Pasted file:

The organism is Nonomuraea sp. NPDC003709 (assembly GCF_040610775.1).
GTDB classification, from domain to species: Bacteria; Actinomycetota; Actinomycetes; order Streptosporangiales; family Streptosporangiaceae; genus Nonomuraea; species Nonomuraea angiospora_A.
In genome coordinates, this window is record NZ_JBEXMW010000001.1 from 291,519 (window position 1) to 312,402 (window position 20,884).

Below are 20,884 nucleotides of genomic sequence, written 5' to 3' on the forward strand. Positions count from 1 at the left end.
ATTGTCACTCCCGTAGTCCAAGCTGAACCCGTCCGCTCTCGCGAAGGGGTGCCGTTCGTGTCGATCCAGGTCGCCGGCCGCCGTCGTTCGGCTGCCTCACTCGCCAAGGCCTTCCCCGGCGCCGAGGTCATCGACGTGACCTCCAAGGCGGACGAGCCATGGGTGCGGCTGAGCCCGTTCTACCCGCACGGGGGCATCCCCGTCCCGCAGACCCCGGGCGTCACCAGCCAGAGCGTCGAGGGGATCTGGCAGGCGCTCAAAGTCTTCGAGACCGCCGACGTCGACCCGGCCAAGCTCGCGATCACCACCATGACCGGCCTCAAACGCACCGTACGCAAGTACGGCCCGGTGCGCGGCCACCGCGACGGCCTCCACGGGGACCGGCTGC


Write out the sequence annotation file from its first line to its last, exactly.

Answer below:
The organism is Nonomuraea sp. NPDC003709 (assembly GCF_040610775.1).
GTDB classification, from domain to species: Bacteria; Actinomycetota; Actinomycetes; order Streptosporangiales; family Streptosporangiaceae; genus Nonomuraea; species Nonomuraea angiospora_A.
In genome coordinates, this window is record NZ_JBEXMW010000001.1 from 291,519 (window position 1) to 312,402 (window position 20,884).

Below are 20,884 nucleotides of genomic sequence, written 5' to 3' on the forward strand. Positions count from 1 at the left end.
ATTGTCACTCCCGTAGTCCAAGCTGAACCCGTCCGCTCTCGCGAAGGGGTGCCGTTCGTGTCGATCCAGGTCGCCGGCCGCCGTCGTTCGGCTGCCTCACTCGCCAAGGCCTTCCCCGGCGCCGAGGTCATCGACGTGACCTCCAAGGCGGACGAGCCATGGGTGCGGCTGAGCCCGTTCTACCCGCACGGGGGCATCCCCGTCCCGCAGACCCCGGGCGTCACCAGCCAGAGCGTCGAGGGGATCTGGCAGGCGCTCAAAGTCTTCGAGACCGCCGACGTCGACCCGGCCAAGCTCGCGATCACCACCATGACCGGCCTCAAACGCACCGTACGCAAGTACGGCCCGGTGCGCGGCCACCGCGACGGCCTCCACGGGGACCGGCTGC